Camping is a great way to escape the noise and nuisance of human life, but that doesn’t mean nature is without its pests. Mosquitoes, rodents, raccoons and even bears, are all common inhabitants of the wild surrounding campsites. Sometimes when you’re visiting their stomping ground, they’re going to want to stop by and say ‘hey’… and probably grab a snack while they’re at it. Below are some ways to help you keep your campsite to yourself and encourage nature’s entourage to be on its merry way.

 

Know what is common where you’re going

You won’t really need a bear spray of any kind if you’re camping in the desert or Everglades. At the same time, I wouldn’t expect to run into alligators while snoozing in the north country. Wherever you’re traveling, check in with the local field office to get a sense of what you might encounter. No need to buy bear spray if there are no bears. 

It’s also important to note that it’s not likely you will run into anything dangerous in the first place. And even if there are bears near you, they likely won’t be interested in interacting with you. Remember, animals are more afraid of you than you are of them. In fact, your risk of being attacked by a bear is less than your risk of being struck by lightning.

Choose a good campsite

Animals, like humans, have places where they love to hang out, and places where they don’t. For example, it may be in your best interest to avoid camping right next to a body of water. For one, it’s generally not good for the environment, but it’s also where snakes, mosquitoes, bears and others like to spend their time.

Fallen trees, dead logs, and piles of leaves and roughage are all comfy homes for bugs, snakes and small rodents. As well as damp areas like marshes and still bodies of water. These can be especially dangerous as they are home to a wide variety of vegetation that often attracts bears. Avoiding these areas is an effective and simple way of ensuring you don’t run into too many creatures out there in the wild.

Try to choose a campsite that is flat and has little or no long grass. Make sure this area is in an open space, as tight spaces can make animals feel trapped, which can in turn lead to aggressive behavior. Make sure there are some trees nearby as well so you can hang your food and other items. It also helps if you can find a place with a consistent breeze. This will help sweep mosquitoes and other pests away.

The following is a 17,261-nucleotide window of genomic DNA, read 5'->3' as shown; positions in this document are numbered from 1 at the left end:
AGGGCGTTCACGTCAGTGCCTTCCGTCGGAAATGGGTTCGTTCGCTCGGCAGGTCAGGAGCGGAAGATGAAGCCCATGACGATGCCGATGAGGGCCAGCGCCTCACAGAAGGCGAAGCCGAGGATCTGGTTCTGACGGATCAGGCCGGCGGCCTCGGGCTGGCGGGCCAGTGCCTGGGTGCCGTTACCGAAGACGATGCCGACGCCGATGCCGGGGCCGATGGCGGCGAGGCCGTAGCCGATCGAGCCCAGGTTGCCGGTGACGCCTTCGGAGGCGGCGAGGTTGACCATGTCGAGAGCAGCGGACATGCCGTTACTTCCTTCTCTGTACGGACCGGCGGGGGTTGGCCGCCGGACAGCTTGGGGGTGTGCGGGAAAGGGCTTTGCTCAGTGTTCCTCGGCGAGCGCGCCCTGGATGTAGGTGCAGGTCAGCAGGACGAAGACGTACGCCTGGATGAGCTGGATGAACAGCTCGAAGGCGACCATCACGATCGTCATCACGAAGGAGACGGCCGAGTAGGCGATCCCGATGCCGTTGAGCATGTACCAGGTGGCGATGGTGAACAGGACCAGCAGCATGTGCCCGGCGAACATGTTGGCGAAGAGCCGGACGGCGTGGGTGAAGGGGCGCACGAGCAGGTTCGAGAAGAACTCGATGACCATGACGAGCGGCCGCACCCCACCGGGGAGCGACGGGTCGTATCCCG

Lock up

Animals are looking for food, all the time. Campsites are a treasure trove of goodies that critters would love to get their paws on. One of the best ways to combat this is simply to lock your food up when you’re not eating or away from the campsite. At night, move your food at least 100 ft. away from your campsite, so that, even if a bear gets it open, it won’t be interested in dealing with you.

It also helps to bring food that has a generally weak scent. This would include freeze-dried foods and other dry snacks that you don’t need to cook. Cooking meat and other foods can attract animals from far away with a strong sense of smell. Making sure these items are properly stored after you’re done eating will help ensure that animals don’t wander too close.

Pick up after yourself!

Animals have an appetite for anything. If you leave your campsite messy, with food all over the place, you’re basically an open feeding trough. Our furry friends have a much stronger sense of smell than we do, so leaving food out will certainly attract them. You should also thoroughly clean your dishes. This will help cut down on strong odors and cover them up with soapy scents that animals don’t like.

Even if you pick up after yourself however, the scent of your trash can still attract animals. Heavy-duty trash bags are a great choice for containing scent especially if you spray them with scent killers. It also helps to store your trash at some distance away from your tent like you would with your food.

Fabric Softener Sheets

Animals don’t like the smell of fabric softener. Take a box of sheets with you and place them all over the place. In your cooler, your tent, your bags and scattered around your campsite. Just remember to pick them up and take them with you when you leave. It is the animals’ home after all, and I wouldn’t want someone scattering their smelly dryer sheets around my home.

Be a little ruckus

Again, animals are more afraid of you than you are of them, so it can be helpful to make it known that you are there. Talking, laughing and being generally jovial will let them know that you are around and to stay away. Another useful method is to wave a flashlight every now and then. This can be especially useful if an animal is approaching directly.

Most animals out there are just looking for something to eat. They don’t have much interest in dealing with you and your human shenanigans. As long as you observe the aforementioned strategies, you should be able to have a pleasant, animal-free camping experience.

 

Harris P.

2018-08-07T17:13:50+00:00June 29th, 2018|

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